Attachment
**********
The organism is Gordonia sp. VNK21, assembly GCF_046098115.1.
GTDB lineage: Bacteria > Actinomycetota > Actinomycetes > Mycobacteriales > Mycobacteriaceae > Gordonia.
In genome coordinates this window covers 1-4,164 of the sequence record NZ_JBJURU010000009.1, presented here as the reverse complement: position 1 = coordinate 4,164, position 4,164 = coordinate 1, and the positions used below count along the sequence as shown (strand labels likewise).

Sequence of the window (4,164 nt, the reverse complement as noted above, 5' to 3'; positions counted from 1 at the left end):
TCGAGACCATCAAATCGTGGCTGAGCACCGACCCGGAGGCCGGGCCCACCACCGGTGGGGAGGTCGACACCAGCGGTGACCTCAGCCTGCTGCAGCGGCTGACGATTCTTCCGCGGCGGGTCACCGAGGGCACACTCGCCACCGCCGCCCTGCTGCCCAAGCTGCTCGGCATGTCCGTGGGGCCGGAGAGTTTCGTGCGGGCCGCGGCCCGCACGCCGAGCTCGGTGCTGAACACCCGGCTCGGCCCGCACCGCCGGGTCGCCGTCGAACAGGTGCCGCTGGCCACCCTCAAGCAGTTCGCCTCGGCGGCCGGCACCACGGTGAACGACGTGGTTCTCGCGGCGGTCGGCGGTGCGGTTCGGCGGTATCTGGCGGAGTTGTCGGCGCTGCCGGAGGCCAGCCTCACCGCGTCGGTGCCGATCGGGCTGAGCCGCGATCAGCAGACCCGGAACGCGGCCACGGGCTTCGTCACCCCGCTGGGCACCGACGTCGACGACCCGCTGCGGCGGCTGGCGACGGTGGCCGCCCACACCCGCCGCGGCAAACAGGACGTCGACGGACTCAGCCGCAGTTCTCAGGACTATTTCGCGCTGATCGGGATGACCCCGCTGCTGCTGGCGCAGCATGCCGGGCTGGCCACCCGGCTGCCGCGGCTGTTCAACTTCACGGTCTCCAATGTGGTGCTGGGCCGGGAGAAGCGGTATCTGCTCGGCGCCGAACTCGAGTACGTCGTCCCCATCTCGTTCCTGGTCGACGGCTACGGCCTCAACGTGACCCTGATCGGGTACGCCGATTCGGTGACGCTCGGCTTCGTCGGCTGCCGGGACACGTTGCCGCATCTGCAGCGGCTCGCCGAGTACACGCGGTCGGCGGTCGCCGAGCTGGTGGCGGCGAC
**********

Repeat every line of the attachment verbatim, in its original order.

The organism is Gordonia sp. VNK21, assembly GCF_046098115.1.
GTDB lineage: Bacteria > Actinomycetota > Actinomycetes > Mycobacteriales > Mycobacteriaceae > Gordonia.
In genome coordinates this window covers 1-4,164 of the sequence record NZ_JBJURU010000009.1, presented here as the reverse complement: position 1 = coordinate 4,164, position 4,164 = coordinate 1, and the positions used below count along the sequence as shown (strand labels likewise).

Sequence of the window (4,164 nt, the reverse complement as noted above, 5' to 3'; positions counted from 1 at the left end):
TCGAGACCATCAAATCGTGGCTGAGCACCGACCCGGAGGCCGGGCCCACCACCGGTGGGGAGGTCGACACCAGCGGTGACCTCAGCCTGCTGCAGCGGCTGACGATTCTTCCGCGGCGGGTCACCGAGGGCACACTCGCCACCGCCGCCCTGCTGCCCAAGCTGCTCGGCATGTCCGTGGGGCCGGAGAGTTTCGTGCGGGCCGCGGCCCGCACGCCGAGCTCGGTGCTGAACACCCGGCTCGGCCCGCACCGCCGGGTCGCCGTCGAACAGGTGCCGCTGGCCACCCTCAAGCAGTTCGCCTCGGCGGCCGGCACCACGGTGAACGACGTGGTTCTCGCGGCGGTCGGCGGTGCGGTTCGGCGGTATCTGGCGGAGTTGTCGGCGCTGCCGGAGGCCAGCCTCACCGCGTCGGTGCCGATCGGGCTGAGCCGCGATCAGCAGACCCGGAACGCGGCCACGGGCTTCGTCACCCCGCTGGGCACCGACGTCGACGACCCGCTGCGGCGGCTGGCGACGGTGGCCGCCCACACCCGCCGCGGCAAACAGGACGTCGACGGACTCAGCCGCAGTTCTCAGGACTATTTCGCGCTGATCGGGATGACCCCGCTGCTGCTGGCGCAGCATGCCGGGCTGGCCACCCGGCTGCCGCGGCTGTTCAACTTCACGGTCTCCAATGTGGTGCTGGGCCGGGAGAAGCGGTATCTGCTCGGCGCCGAACTCGAGTACGTCGTCCCCATCTCGTTCCTGGTCGACGGCTACGGCCTCAACGTGACCCTGATCGGGTACGCCGATTCGGTGACGCTCGGCTTCGTCGGCTGCCGGGACACGTTGCCGCATCTGCAGCGGCTCGCCGAGTACACGCGGTCGGCGGTCGCCGAGCTGGTGGCGGCGAC